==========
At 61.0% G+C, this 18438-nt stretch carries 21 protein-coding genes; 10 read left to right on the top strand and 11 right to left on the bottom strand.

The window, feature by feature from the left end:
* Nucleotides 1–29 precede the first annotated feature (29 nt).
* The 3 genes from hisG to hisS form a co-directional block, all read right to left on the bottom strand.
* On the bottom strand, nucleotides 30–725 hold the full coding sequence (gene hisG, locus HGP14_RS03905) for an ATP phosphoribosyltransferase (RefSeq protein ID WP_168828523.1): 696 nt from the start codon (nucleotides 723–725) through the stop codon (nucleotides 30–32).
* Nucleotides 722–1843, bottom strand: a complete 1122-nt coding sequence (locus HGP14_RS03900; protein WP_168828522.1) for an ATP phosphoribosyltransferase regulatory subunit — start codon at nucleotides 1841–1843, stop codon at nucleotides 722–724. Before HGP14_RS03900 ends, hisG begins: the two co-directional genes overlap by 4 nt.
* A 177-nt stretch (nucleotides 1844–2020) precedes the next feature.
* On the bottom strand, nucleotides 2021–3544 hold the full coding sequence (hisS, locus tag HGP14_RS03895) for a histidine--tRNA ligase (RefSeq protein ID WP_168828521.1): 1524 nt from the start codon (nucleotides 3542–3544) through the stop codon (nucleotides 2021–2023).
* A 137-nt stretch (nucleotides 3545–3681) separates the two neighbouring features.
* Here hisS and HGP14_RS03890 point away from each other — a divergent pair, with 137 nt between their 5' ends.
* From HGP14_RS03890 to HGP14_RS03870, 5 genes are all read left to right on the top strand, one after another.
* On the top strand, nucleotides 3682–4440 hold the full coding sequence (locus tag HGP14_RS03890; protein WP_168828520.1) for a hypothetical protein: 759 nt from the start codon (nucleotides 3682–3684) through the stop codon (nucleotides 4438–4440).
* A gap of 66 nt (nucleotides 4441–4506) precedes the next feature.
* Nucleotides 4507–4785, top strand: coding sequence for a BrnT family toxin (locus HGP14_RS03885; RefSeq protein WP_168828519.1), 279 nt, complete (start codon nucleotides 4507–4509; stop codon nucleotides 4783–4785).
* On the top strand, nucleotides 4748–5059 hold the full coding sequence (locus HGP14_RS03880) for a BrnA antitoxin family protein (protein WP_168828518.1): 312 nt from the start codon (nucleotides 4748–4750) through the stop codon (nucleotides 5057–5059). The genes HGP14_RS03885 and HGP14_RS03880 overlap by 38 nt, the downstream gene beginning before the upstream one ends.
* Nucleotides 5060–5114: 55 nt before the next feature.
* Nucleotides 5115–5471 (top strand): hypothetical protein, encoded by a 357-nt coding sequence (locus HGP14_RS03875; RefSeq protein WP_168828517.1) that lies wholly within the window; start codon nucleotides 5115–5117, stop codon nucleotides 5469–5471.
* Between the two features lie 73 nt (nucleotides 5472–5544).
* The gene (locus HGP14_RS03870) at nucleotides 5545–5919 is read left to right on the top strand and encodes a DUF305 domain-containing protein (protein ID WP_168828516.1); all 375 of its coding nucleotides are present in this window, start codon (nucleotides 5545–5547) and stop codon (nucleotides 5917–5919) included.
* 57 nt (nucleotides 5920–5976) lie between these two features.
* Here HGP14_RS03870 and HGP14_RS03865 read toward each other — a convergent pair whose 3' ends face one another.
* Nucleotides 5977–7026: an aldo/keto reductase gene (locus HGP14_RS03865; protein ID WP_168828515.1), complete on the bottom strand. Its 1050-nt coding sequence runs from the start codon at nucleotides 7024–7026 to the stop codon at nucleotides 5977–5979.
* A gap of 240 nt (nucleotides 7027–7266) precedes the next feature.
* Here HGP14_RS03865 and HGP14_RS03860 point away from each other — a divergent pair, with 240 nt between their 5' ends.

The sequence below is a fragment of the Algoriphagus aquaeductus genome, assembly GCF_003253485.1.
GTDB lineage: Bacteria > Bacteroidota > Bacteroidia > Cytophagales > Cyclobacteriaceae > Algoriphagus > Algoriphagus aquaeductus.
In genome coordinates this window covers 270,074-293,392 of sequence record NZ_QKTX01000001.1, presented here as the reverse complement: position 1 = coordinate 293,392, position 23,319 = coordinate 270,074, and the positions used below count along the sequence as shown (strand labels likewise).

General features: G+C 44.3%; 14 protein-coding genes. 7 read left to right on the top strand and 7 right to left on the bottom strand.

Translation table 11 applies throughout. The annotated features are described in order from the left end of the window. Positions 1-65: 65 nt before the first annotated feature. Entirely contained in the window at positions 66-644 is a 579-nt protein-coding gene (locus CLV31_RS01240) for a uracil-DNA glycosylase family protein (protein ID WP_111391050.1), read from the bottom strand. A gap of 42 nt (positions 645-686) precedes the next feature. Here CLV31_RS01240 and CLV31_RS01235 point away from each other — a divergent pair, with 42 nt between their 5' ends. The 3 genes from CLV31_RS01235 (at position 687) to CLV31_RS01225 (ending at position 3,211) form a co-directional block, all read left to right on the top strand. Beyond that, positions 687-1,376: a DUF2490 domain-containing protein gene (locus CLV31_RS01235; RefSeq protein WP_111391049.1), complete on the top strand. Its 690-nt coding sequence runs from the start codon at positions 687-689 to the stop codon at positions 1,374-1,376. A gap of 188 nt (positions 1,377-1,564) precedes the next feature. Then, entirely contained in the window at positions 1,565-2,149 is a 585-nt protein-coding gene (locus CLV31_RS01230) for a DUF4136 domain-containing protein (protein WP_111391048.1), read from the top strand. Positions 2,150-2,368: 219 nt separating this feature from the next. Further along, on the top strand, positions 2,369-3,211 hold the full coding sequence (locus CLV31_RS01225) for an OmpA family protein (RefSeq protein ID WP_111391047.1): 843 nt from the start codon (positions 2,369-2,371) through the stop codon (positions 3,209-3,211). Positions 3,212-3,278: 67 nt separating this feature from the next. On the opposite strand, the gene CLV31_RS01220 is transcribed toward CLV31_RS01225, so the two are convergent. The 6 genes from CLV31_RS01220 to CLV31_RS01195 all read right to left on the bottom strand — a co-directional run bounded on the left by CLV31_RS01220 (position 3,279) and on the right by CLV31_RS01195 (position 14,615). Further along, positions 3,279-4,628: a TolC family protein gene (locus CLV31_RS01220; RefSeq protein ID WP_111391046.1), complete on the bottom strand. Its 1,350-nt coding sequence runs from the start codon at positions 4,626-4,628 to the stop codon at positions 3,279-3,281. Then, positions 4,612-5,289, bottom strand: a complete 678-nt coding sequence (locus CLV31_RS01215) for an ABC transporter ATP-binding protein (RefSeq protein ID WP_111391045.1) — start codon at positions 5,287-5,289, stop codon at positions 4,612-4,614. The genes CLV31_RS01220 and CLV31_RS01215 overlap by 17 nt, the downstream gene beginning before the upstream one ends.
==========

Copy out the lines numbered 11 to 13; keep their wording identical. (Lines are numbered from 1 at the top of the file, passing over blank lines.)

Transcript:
* From HGP14_RS03890 to HGP14_RS03870, 5 genes are all read left to right on the top strand, one after another.
* On the top strand, nucleotides 3682–4440 hold the full coding sequence (locus tag HGP14_RS03890; protein WP_168828520.1) for a hypothetical protein: 759 nt from the start codon (nucleotides 3682–3684) through the stop codon (nucleotides 4438–4440).
* A gap of 66 nt (nucleotides 4441–4506) precedes the next feature.